US 6358565 B1
The present invention relates to a method for making a protective coating containing silicon carbide on at least a portion of the surface of a substrate made from a material with a softening temperature that is above the temperature applied to make the protective coating, where silicon is deposited on the portion of the surface of the substrate and where, under vacuum or in an inert atmosphere, the substrate is heated to a temperature above the melting point of silicon, and the silicon is brought to reaction with carbon that is contained in a porous coating. The surface of the object to be coated is initially provided with a porous carbon coating with an open porosity in a range between 40 and 95%, where said porous carbon coating is covered with a uniform coating of silicon, where the ratio in percent of mass (Ma-%) of the applied silicon to that of the carbon in the porous carbon coating is greater than 2.34, where the substrate is heated to a temperature that is above the melting temperature of the silicon, and that the substrate, provided with the coating that contains silicon carbide and free silicon, is cooled down to room temperature.
1. Method for providing a protective coating on a substrate, said method comprising:
providing a substrate made of a material having a softening temperature which is above the melting temperature of silicon, said substrate having a surface;
covering said surface with a porous carbon coating consisting essentially of carbon, wherein said coating has an open porosity in a range between 40 and 95%;
applying a further coating layer consisting essentially of silicon directly on said porous carbon coating and over the substrate, wherein the ratio of the mass of the applied silicon to the mass of the carbon is selected from within a range of 2.35 to 49;
heating said substrate to a temperature above the melting point of silicon but below the boiling point of silicon, said heating being done under vacuum or in an inert atmosphere to thereby cause the silicon to melt and infiltrate the porous carbon coating and to bring said silicon to reaction with the carbon; and
cooling said substrate down to room temperature,
wherein said substrate is thereby coated with a homogeneous protective layer consisting only of silicon carbide and free silicon with a thickness of the finished protective coating layer in the range of 0.2 mm to 2 mm.
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The present invention relates to a method for making a protective coating containing silicon carbide, particularly a wear/tear, corrosion or abrasion protective coating on at least a portion of the surface of a substrate made from a material with a softening temperature that is above the melting temperature of silicon, where silicon is deposited on the portion of the surface of the substrate that is to be provided with a protective coating and where, under vacuum or in an inert atmosphere, the substrate is heated to a temperature above the melting point of silicon, brought to reaction with carbon that is contained in a porous coating, and, thereafter cooled down.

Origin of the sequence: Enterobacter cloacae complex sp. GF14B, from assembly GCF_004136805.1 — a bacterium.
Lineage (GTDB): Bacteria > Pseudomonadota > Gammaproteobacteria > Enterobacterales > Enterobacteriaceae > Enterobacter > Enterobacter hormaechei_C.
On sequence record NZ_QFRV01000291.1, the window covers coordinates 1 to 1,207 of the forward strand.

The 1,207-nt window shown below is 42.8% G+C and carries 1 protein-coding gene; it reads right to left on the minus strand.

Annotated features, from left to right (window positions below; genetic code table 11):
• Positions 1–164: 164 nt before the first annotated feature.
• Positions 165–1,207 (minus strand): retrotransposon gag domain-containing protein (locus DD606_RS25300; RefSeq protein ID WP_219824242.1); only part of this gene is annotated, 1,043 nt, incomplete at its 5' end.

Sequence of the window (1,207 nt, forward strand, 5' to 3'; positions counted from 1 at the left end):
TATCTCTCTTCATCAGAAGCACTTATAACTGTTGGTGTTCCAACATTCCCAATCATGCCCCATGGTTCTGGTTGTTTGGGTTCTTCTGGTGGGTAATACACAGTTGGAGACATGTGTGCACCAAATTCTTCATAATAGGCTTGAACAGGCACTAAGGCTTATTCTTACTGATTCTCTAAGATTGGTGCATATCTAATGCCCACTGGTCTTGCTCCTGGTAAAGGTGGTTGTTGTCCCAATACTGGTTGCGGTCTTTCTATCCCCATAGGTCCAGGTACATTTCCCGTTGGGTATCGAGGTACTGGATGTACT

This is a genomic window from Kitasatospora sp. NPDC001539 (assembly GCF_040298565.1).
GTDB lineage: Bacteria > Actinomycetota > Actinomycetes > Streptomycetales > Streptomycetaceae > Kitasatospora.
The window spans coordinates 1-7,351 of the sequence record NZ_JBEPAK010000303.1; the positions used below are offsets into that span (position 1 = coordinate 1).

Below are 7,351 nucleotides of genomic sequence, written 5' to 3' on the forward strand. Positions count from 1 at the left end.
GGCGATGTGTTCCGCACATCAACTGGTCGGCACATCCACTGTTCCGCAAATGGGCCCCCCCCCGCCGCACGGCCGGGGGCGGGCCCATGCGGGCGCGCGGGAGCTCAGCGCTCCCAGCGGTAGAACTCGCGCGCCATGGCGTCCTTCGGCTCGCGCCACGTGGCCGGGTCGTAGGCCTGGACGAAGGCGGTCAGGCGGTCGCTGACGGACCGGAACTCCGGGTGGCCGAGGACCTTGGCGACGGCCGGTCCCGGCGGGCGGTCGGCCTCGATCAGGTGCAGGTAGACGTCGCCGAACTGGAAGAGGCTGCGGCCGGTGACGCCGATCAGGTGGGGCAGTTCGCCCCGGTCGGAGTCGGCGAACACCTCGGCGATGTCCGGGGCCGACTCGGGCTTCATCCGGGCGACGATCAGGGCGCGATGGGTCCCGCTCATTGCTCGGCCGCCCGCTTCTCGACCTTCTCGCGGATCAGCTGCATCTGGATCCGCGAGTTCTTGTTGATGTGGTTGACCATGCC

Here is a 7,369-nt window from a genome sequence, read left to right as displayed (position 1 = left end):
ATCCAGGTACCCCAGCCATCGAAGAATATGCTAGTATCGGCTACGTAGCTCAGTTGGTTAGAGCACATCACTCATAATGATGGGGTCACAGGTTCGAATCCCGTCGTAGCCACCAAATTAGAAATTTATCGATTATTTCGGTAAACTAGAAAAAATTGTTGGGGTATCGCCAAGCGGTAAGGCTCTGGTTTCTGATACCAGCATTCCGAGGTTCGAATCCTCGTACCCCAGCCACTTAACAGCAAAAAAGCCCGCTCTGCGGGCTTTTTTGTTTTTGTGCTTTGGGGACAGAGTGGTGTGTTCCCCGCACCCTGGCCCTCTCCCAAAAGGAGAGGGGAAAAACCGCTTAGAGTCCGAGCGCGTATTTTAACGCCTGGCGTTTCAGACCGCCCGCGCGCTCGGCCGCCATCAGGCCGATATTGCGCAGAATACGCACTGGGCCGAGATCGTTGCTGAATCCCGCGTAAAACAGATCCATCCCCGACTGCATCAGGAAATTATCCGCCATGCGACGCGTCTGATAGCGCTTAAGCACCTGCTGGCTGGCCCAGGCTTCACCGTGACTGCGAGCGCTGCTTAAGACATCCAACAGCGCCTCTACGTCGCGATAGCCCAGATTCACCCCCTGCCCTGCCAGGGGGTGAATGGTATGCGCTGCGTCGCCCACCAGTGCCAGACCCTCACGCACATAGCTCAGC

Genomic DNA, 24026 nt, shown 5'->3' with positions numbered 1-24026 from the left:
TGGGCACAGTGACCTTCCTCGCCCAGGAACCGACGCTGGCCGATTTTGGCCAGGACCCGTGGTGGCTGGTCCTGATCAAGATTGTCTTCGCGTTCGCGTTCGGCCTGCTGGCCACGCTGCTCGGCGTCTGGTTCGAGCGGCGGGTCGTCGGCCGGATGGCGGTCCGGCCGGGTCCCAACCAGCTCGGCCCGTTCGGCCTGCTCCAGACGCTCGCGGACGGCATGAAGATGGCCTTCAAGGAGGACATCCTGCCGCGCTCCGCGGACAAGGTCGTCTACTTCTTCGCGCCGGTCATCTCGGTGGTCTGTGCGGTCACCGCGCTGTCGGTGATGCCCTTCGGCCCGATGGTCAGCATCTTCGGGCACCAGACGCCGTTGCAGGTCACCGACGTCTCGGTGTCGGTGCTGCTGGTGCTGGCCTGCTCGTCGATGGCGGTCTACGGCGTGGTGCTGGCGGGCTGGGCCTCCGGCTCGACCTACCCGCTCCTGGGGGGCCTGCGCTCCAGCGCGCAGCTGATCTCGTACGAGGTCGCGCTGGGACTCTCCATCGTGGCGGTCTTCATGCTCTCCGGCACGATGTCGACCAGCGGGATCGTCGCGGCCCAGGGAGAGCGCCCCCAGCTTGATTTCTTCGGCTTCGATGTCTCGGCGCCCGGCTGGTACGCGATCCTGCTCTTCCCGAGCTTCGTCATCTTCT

Such a method is known from the German Patent No. DE-A1 42 03 773, which corresponds to U.S. Pat. No. 5,318,799. According to the method known from this, to heat-treat the surface of an object, the surface to be coated is initially covered with a coat of at least one meltable material and a binding agent, and prepared in such a manner, then is exposed to a heat treatment at a temperature above 600° C. This heat treatment occurs under vacuum or in an inert atmosphere. During this process, the coat is transformed to an at least partially porous top coating with an outer crust. The temperature is then increased such that the softening temperature of the object is not violated, however the meltable effective material is heated above its melting point. This increased temperature is then maintained until the melted effective material is at least partially vaporized and in the process by diffusion has created a surface zone that forms a dense coating in the surface material of the object together with this surface material. Thereafter, the top coating is cooled down and removed from the object. With such a method, Sic coatings can be formed as protective coatings, where then Si powder and dust are applied to the object as a binding agent, a first heat treatment is performed at 700° C.-800° C. to carbonize the coat; thereafter, a heat treatment is carried out in a range of 1400° C. to 1700° C. for 1-2 hours to silicate the carbon structures. This creates an object with a Sic coating.
In addition, a vehicle's brake disk, or clutch disk respectively, is known from the German Utility Model No. DE-U1 296 10 498, where said disk is constructed of a C—C/SiC material, where the disk features an Sic coating. This Sic coating is formed by dip coating or made through vacuum impregnation.
Thin protective coatings made of SiC that are used according to the above-mentioned current state-of-the-art are brittle even at room temperature. Due to this brittleness, cracking and chipping occur such that the desired effect of this coating as a protective coating is lost. This brittleness can be observed especially when the object covered with such a SiC coating is exposed to fluctuating temperature cycles.
Based on this state-of-the-art, it is the objective of the present invention to cover an object with a protective coating that features the advantages of an SiC coating, which however, does not have the brittleness that is present with coatings according to the current state-of-the-art.